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Salad bar man Norman Brinker dead at 78

Salad bar inventor Norman Brinker died Tuesday morning (June 9) in an ironic twist.

He had inhaled food while out with his wife celebrating his birthday last week in Colorado Springs and succumbed to aspirated pneumonia six days later.

He was 78.

Dallas restaurateur Norman Brinker dies, Dallas Morning News

If this guy had not come along, I would never have nabbed my first job. I don’t know if I should thank him or curse him.

I entered the working world as a salad bar girl at the Bonanza restaurant chain, which has since gone out of business and people would always confuse with the Ponderosa restaurant chain, anyway.

Salad bars were also a lunch staple when I lived in New York City – except they went far beyond the salad with a sushi, fresh ginger slices and marinated garbanzo beans.

While Brinker was also known as a master chef and founder of the chain of Chili’s Grill & Bar, salad bars were the invention that changed the way America dines.

They also gave way to a host of other innovations, such as finding a practical use for kale and the invention of the sneeze guard.

We’ll miss you, Norman, lettuce wish you the best in eternal rest.

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Guy gets 100th pair of new lungs at UMC

Well, it was not this particular man’s 100th pair of lungs, but the 100th double lung transplant performed at University Medical Center.

On the waiting list since January, 64-year-old William M. Moncrieff, of Surprise, is recovering well after his May 28, six-hour operation, according to a UMC news release:

Moncrieff/UMC photo
Photo courtesy UMC

Moncrieff suffered years of asthma, emphysema and Chronic Obstructive Pulmonary Disease (COPD). He had been hospitalized twice in Phoenix in the past several years after minor respiratory problems turned serious.

“I knew I needed a transplant when my doctors told me I was one cold away from death,” he said. “I was living on borrowed time.”

The release also states the lungs were received “from a deceased organ donor.” We sure hope. After all, if the donor were not deceased prior to having his or her lungs removed, the person surely would be afterwards.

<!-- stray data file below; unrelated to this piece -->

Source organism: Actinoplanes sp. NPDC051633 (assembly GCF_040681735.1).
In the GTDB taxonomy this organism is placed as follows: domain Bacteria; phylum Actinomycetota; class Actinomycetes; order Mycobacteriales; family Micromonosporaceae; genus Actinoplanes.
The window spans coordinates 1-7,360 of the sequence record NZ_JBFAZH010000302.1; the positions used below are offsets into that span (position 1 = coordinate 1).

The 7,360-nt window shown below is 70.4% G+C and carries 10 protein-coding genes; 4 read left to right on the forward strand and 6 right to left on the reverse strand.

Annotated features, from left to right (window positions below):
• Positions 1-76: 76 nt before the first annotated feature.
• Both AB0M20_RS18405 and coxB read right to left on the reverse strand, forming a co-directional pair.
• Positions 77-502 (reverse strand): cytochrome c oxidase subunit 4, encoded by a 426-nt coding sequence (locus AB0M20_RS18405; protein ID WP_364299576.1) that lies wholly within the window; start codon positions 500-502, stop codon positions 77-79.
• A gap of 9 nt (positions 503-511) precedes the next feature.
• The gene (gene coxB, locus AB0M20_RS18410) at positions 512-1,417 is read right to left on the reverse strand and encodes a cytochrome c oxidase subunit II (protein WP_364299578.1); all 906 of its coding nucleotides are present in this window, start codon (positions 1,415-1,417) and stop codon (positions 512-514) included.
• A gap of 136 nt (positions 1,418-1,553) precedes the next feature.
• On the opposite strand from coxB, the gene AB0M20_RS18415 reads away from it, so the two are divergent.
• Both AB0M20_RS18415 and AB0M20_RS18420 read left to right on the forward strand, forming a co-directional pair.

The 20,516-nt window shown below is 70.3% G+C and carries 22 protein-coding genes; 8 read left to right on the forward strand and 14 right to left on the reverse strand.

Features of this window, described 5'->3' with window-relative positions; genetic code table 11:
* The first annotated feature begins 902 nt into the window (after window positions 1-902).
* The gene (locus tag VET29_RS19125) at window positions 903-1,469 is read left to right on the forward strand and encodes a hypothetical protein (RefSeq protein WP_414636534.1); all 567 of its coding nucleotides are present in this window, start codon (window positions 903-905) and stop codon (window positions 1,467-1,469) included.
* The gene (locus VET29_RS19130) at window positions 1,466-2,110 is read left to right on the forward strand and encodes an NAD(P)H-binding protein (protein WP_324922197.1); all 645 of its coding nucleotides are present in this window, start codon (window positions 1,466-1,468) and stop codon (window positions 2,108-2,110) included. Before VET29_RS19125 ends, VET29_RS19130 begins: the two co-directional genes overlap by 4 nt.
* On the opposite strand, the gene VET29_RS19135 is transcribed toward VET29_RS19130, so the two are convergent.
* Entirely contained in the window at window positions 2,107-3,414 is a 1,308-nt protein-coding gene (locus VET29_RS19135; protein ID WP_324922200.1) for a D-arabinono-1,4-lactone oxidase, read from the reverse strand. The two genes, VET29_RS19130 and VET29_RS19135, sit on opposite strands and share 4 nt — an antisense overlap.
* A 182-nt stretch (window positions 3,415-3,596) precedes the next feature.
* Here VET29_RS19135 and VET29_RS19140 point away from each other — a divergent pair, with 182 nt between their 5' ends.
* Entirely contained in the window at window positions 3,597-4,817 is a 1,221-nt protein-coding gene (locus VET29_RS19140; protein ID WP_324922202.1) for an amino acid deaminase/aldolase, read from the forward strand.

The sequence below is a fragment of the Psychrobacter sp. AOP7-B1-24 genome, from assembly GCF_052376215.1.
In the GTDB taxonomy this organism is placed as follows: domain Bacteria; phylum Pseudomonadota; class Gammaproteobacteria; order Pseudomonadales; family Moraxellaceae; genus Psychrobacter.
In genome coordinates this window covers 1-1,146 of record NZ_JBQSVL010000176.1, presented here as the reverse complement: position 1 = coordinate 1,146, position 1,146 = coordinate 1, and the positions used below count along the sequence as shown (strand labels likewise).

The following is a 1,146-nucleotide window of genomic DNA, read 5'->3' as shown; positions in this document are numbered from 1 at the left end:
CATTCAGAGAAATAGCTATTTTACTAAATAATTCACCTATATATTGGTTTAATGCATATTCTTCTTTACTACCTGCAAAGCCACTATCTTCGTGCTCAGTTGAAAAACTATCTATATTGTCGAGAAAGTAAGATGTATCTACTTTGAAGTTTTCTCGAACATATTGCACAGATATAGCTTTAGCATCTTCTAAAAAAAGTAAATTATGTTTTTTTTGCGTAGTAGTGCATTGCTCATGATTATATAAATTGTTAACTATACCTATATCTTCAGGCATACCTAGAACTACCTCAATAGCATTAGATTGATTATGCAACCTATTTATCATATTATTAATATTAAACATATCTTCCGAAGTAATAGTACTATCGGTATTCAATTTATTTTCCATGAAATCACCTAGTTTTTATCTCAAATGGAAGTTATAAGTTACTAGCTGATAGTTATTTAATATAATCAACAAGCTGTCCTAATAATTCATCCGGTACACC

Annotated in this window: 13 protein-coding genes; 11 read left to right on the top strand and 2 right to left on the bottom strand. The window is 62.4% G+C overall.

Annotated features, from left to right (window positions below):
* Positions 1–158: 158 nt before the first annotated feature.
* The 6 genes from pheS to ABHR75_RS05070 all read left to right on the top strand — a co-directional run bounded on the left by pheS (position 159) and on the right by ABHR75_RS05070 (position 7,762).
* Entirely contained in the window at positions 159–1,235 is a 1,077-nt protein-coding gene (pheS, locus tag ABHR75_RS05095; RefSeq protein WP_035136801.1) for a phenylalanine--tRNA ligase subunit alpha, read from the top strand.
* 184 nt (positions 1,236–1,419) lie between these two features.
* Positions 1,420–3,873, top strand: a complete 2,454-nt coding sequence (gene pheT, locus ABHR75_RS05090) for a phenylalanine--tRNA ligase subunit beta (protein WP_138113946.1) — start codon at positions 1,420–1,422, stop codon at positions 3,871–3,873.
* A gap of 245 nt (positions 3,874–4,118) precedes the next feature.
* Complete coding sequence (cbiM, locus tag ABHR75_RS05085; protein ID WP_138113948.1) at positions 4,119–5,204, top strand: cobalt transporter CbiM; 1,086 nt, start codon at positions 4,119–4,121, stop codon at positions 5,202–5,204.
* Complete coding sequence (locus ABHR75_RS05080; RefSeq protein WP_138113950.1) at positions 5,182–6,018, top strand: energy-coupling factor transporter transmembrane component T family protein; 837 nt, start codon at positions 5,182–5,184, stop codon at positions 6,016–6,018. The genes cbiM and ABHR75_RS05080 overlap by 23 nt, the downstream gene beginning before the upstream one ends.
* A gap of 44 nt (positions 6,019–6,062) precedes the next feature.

Anyway, kudos to UMC and the docs who perform such miraculous, life-saving surgeries. In addition to the double lung transplants, the hospital has performed 55 heart-lung transplants and 51 single-lung transplants. The first double lung transplant was done in 1993 and lasted 10 years.

Organ transplants are a great thing, giving the dead the opportunity to help the living.

We should expand it, however, to include other organs and body parts that may not yet be on the list, such as a set of killer biceps, six-pack abs and awesome calf muscles.

Some folks could also use a transplant of the brain.

Is your organ donor box checked on your driver’s license?
Do you think if you received an eye transplant you would see ghostly visions of murder like in that horror movie?

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Electric shocks knocks man off feet in Tucson park

Tucson parks are sizzling – and not in a good way.

A man was blasted by an electric jolt Saturday at Golf Links Sports Complex, according to a report in the Arizona Daily Star. John Cole Jr., a 30-something guy who was fetching a softball, was knocked down and hospitalized, but he survived.

Eight-year-old Deshun Chance Glover, who was also jolted at a city park last summer, did not.

Electric shock hits man in Midtown park, Arizona Daily Star

Saturday’s incident follows the death last July 25 of 8-year-old Deshun Chance Glover, who was killed when a puddle he was standing in near Hi Corbett Field became electrified during a sudden thunderstorm. An investigation by the city of Tucson blamed the death on an improperly insulated splice in a cable and a faulty circuit breaker.

Last month, the City Council agreed to pay the family $1.75 million — the largest city settlement in recent history.